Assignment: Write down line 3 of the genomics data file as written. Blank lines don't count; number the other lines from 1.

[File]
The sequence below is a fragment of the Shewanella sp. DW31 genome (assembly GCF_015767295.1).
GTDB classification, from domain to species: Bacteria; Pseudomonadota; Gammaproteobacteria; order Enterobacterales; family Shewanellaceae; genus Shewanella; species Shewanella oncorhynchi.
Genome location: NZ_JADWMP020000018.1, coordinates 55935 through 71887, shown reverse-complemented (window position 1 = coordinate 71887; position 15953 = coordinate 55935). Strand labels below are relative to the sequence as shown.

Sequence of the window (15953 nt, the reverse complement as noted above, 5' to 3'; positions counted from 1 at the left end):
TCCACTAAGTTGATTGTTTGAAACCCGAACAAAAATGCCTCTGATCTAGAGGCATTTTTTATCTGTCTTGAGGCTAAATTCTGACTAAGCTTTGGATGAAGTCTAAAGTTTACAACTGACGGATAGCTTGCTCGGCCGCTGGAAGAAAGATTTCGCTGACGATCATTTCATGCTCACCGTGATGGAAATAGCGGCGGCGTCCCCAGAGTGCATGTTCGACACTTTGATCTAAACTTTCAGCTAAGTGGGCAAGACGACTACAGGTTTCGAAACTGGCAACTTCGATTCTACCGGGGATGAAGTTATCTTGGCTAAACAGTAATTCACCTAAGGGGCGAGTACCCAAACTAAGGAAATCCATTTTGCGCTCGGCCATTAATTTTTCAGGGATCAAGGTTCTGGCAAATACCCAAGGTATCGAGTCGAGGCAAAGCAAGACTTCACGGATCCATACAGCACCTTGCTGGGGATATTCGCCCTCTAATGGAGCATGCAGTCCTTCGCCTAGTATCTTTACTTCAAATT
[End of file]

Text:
Genome location: NZ_JADWMP020000018.1, coordinates 55935 through 71887, shown reverse-complemented (window position 1 = coordinate 71887; position 15953 = coordinate 55935). Strand labels below are relative to the sequence as shown.